Top Journalists: Public Is Paying Attention To News

By: Vickie Chachere, Associated Press Writer

(AP) A panel of top journalists said Saturday that the media reconnected with readers and viewers after the Sept. 11 attacks, but could lose ground if news companies cut resources to earn profits.

“I have a sense that there is a serious mood in the country that has heightened an appreciation for a journalism that is both deep and wide,” said New York Times Executive Editor Howell Raines.

Panelists gathered at The Poynter Institute to mark the journalism education center’s 25th anniversary and the dedication of a new wing.

NBC news anchor Tom Brokaw said before the attacks the public did not take the issues of the day very seriously, paying more attention to the legal troubles of rap star Puff Daddy and his actress-girlfriend Jennifer Lopez than subjects such as terrorism.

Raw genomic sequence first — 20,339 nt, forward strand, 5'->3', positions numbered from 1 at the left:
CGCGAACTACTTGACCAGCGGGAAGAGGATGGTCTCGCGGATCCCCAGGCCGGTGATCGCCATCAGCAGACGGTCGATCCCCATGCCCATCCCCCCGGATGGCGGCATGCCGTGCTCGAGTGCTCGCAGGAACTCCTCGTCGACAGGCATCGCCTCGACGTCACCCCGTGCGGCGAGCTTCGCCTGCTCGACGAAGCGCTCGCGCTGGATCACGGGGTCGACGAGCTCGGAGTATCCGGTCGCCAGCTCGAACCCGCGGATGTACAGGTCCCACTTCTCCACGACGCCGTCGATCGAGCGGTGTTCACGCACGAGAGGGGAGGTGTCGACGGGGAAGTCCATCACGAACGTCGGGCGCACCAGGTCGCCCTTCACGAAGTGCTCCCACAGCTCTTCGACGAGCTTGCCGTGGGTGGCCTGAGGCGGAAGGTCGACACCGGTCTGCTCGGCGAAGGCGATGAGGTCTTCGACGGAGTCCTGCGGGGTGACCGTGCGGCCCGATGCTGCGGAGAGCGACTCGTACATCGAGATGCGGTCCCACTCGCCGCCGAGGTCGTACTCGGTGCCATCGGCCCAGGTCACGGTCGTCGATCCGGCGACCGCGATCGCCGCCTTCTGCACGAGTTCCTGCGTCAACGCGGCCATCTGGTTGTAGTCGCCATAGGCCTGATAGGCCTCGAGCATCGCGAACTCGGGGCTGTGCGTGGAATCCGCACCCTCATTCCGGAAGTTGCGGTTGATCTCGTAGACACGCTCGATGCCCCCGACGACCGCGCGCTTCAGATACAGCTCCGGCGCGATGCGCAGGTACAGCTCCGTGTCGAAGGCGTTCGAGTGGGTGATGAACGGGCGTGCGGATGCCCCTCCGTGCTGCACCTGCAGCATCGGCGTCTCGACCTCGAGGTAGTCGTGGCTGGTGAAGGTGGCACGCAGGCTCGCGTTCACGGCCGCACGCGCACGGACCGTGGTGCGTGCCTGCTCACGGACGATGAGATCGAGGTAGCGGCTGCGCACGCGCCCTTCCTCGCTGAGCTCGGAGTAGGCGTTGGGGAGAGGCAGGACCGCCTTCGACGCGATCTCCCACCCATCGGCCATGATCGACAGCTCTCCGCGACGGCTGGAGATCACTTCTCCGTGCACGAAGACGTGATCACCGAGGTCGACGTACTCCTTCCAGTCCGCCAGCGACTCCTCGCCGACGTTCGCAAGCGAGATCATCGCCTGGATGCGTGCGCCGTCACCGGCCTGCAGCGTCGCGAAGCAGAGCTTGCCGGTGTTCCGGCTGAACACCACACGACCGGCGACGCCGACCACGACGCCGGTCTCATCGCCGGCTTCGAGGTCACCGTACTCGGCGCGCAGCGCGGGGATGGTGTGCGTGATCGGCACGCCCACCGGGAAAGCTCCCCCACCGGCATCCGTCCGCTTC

That changed when the public learned the value of news as the attacks unfolded. The daily need for “reliable, contextual” information continues, Brokaw told the gathering of about 120 editors and journalists.

The panelists worried that financial pressures could hurt journalism at a crucial time.

James Carey of the Columbia Graduate School of Journalism suggested banning companies whose primary business isn’t gathering news from owning news organizations as a means of keeping journalism’s mission of informing the public pure.

Panelists also noted that some viewers and readers were critical of objective reporting they didn’t consider patriotic enough.

Brokaw said NBC resisted having its on-air reporters and anchors wear American flag pins as some staffers have at local news stations, and received hate mail because of its stance.

“We know there is an emotional tidal wave in the country,” Brokaw said. “Our job is to not get on top of that wave and ride it to wherever it takes us.”

Sandy Rowe, editor of The Oregonian, said letters to the editor are running about half against the war in Afghanistan. “There is no more important time for people to hear the voices of dissent,” Rowe said.

The discussion was part of several days of events. The journalism teaching institute was founded by the late Nelson Poynter to keep the St. Petersburg Times under local and private control after his death in 1978.

Follow by Email
Visit Us

Leave a Reply

Your email address will not be published. Required fields are marked *